In addition to having dedicated staff with specialized training in O.R. methods, an education program exists for training staff on quality improvement methods and tools through the Quality Academy to facilitate better translation of these methods into clinical practice. A Systems Engineering and Operations Research collaborative, which began in 2005, brings together Mayo Clinic staff with expertise in areas such as business analysis, healthcare policy and research and quality management. The group helps build awareness of O.R., provides professional development opportunities and studies how systems engineering and O.R. could be used to improve healthcare.

Over the past few years, the collaborative has sponsored a number of educational opportunities for Mayo staff, including a monthly seminar, external speakers, discussion forums, professional society memberships, annual conference on healthcare systems engineering and O.R., educational workshops and a master’s-level Mayo Graduate School course.
“The advantage Mayo Clinic has is the collaboration of engineers and physicians, in a real hospital setting. This gives us the opportunity to design solutions around the patient.”
– Dr. Jeanne Huddleston, associate medical director for

Health Systems ngineering Program, Center for Science of
Healthcare Delivery, Mayo Clinic

Success stories

In the past several years, Mayo Clinic’s systems engineering teams have applied several O.R. methodologies in different clinical settings to improve care delivery. Figure 2 represents the use of O.R. methodologies in healthcare settings at Mayo Clinic. Each engineering method is leveraged in any clinical setting on a need basis, as represented by all of the stars in the figure. The blue stars designate a moment in time when the tools and expertise of specific methods are prioritized to specific practice directed initiatives in the respective settings.

healthcare and pateint safety operations research

Figure 2: The use of operations research methodologies in health care settings at Mayo Clinic.

Following are some example projects that demonstrate the application and use of O.R. methods at Mayo Clinic:

Patient Flow Design: Creating Care Congruency: Aligning Staffing and Care Geography around Cardiac Surgical Care Redesign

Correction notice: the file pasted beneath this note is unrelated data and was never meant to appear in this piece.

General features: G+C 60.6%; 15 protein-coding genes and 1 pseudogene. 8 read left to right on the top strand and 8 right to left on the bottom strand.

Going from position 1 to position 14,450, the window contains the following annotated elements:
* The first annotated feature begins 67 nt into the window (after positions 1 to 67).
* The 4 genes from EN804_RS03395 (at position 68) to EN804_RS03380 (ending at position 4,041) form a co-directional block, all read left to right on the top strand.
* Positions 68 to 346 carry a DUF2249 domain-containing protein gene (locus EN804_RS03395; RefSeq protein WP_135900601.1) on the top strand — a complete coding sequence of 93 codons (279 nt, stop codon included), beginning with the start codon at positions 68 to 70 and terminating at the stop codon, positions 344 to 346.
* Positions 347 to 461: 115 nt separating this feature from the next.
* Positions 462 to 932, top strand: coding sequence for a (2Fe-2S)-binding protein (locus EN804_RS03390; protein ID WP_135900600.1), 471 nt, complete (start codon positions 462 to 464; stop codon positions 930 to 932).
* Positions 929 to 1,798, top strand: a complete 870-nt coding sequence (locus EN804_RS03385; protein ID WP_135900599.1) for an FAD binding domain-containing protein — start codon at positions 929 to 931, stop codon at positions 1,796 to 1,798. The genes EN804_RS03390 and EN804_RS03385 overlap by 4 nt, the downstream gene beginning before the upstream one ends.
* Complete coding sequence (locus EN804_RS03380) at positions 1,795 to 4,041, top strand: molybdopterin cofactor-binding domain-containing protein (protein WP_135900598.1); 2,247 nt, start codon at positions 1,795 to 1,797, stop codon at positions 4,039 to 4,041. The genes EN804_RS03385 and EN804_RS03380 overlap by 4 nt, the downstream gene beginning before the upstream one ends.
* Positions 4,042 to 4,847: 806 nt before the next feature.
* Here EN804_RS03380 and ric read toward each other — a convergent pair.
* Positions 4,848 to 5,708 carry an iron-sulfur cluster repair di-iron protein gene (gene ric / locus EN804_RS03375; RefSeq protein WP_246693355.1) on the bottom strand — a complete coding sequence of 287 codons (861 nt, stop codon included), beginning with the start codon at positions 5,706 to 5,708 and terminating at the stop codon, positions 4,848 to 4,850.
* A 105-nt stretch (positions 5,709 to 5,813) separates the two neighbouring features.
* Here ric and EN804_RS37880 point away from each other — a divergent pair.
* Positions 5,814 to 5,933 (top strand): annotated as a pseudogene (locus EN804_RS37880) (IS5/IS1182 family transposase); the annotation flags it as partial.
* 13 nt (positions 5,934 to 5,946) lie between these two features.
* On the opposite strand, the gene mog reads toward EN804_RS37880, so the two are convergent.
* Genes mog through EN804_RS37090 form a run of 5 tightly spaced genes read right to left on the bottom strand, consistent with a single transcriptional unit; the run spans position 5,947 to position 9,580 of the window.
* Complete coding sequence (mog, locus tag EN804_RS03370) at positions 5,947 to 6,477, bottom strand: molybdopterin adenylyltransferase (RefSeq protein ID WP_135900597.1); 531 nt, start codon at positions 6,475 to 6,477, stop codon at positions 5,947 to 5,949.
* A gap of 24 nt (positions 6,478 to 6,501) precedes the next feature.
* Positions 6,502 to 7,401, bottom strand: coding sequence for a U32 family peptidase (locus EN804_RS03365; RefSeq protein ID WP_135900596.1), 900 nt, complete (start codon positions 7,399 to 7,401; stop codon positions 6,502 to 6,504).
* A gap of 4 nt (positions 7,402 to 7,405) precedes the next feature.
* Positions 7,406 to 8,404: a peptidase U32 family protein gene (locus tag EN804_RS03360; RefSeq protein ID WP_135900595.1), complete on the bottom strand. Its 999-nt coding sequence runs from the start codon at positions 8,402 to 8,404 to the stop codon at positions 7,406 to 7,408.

The traditional model of cardiac surgical care was based on the hospital service of the attending cardiac surgeon. The geographic location of the patient, the staffing support for patient care and the process of care were based on a “solution shop” model. One of the fundamental changes in redesign of cardiac surgical services at the Mayo Clinic was to create a “Rapid Recovery Pathway” for cardiac surgical patients whose care could largely be standardized. While about 50 percent of the cardiac surgical population was identified as better suited to the traditional model, the remaining 50 percent was shown to be suitable for a path consisting of integrated protocols driving each major process step from induction of anesthesia to discharge from the hospital. Implementation of the Rapid Recovery Pathway demanded that care, geography and staffing be congruent with the process of care.

Advanced analytics and O.R. methods were integrated to develop electronic support mechanisms to designate patients to beds in a care “zone” and drive all the major process steps in those zones. The team also evaluated how a changed care model has implications for staffing and facilities planning and analyzed facilities’ use and provided decision-support for facility redesign based on new models of postoperative care. The advanced analytics and O.R. methods helped to better predict outcomes of process changes/improvements before implementation. Decision support also enabled the testing of multiple process improvement initiatives simultaneously and estimated the combined performance of the major initiatives. The outcomes from the cardiac surgical care design resulted in a reduction in cost per case by 7 percent and a reduction in length of day by 1.5 days in 2010 from a baseline of 2008.